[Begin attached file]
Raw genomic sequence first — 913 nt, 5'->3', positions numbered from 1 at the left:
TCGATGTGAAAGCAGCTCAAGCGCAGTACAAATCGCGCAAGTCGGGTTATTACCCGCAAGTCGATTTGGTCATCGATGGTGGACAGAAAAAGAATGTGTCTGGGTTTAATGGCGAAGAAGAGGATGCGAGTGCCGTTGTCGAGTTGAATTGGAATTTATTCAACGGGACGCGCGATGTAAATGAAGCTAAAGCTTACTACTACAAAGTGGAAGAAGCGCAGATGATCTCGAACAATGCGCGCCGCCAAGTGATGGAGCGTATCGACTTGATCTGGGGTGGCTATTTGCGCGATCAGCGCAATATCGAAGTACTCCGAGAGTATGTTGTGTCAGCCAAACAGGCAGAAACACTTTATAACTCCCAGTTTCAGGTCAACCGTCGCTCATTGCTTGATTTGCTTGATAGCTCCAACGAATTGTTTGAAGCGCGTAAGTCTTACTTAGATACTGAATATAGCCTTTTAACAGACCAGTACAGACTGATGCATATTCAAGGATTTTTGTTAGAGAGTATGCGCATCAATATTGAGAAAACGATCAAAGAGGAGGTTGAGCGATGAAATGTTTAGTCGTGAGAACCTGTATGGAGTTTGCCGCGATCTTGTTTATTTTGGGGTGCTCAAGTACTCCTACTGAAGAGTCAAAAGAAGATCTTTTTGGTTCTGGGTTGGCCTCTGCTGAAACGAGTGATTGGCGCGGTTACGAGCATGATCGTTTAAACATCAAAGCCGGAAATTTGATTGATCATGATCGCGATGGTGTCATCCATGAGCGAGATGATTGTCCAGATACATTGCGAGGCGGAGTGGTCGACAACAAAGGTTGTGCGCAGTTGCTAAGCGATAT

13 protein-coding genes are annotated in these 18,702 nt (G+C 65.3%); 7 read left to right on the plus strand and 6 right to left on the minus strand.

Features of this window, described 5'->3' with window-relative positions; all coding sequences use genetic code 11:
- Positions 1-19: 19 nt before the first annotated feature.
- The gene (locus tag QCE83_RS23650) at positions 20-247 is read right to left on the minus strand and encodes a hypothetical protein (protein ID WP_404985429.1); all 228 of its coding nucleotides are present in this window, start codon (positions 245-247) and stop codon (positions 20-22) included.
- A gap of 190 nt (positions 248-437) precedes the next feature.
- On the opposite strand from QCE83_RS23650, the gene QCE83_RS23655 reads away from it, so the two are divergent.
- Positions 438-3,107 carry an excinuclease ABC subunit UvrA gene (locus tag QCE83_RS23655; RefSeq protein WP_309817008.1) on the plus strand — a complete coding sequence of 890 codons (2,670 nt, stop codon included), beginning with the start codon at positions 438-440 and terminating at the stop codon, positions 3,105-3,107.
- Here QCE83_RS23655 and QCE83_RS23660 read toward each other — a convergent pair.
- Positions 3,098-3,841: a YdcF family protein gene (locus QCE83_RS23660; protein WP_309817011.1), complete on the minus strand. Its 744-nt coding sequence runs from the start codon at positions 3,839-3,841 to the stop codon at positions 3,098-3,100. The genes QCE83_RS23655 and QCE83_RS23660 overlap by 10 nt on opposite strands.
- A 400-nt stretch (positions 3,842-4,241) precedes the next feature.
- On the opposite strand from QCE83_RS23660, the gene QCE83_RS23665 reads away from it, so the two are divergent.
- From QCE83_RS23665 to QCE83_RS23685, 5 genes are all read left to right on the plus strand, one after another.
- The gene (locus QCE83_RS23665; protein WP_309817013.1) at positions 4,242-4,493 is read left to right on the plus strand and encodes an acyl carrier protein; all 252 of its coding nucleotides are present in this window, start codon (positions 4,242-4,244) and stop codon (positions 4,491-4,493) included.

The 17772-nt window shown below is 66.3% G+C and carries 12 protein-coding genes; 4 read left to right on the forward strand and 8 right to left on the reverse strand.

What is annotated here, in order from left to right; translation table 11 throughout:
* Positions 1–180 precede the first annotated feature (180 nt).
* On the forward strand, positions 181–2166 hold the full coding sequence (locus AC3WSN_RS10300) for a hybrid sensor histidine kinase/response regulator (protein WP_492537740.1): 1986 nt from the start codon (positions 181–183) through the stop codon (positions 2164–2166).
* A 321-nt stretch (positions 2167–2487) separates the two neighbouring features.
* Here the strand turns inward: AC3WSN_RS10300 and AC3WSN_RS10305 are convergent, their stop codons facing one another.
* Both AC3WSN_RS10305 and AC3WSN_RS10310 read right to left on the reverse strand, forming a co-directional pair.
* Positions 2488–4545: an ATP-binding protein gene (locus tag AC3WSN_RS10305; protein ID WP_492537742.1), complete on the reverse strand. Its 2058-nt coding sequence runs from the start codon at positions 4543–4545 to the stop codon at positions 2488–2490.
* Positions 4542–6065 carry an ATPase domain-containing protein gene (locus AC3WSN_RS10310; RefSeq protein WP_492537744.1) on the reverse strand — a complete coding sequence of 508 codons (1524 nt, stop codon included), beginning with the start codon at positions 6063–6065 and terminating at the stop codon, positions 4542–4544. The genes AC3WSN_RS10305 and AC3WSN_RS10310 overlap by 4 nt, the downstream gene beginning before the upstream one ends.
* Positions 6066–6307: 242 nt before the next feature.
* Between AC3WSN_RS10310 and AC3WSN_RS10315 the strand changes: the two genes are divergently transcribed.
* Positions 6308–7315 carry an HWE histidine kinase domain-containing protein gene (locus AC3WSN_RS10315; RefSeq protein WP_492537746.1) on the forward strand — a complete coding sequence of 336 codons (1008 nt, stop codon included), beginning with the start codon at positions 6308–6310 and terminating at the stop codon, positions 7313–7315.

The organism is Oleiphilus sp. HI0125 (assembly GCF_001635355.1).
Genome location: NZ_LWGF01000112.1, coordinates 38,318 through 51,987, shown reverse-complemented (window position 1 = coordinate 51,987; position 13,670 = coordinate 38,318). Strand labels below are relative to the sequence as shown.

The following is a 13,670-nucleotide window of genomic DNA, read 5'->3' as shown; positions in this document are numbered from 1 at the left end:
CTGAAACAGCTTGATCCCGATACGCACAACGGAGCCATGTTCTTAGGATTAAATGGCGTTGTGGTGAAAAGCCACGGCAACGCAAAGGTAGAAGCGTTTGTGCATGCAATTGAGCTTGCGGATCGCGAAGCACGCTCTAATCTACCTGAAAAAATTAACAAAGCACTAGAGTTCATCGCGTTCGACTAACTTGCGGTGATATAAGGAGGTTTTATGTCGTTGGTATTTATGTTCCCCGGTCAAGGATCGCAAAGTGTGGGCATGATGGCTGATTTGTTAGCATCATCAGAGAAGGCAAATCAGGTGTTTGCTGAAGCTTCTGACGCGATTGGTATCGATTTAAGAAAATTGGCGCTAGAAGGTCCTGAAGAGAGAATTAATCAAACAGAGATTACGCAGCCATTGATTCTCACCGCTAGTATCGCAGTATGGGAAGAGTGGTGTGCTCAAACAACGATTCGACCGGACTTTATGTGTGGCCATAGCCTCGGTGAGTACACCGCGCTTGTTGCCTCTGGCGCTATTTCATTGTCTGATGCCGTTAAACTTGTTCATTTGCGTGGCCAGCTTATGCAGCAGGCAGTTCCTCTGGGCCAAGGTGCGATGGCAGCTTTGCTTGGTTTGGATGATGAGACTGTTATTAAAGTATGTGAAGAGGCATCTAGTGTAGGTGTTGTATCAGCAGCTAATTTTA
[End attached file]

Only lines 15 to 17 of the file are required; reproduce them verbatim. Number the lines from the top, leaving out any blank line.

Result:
- The gene (locus QCE83_RS23665; protein WP_309817013.1) at positions 4,242-4,493 is read left to right on the plus strand and encodes an acyl carrier protein; all 252 of its coding nucleotides are present in this window, start codon (positions 4,242-4,244) and stop codon (positions 4,491-4,493) included.

The 17772-nt window shown below is 66.3% G+C and carries 12 protein-coding genes; 4 read left to right on the forward strand and 8 right to left on the reverse strand.

What is annotated here, in order from left to right; translation table 11 throughout: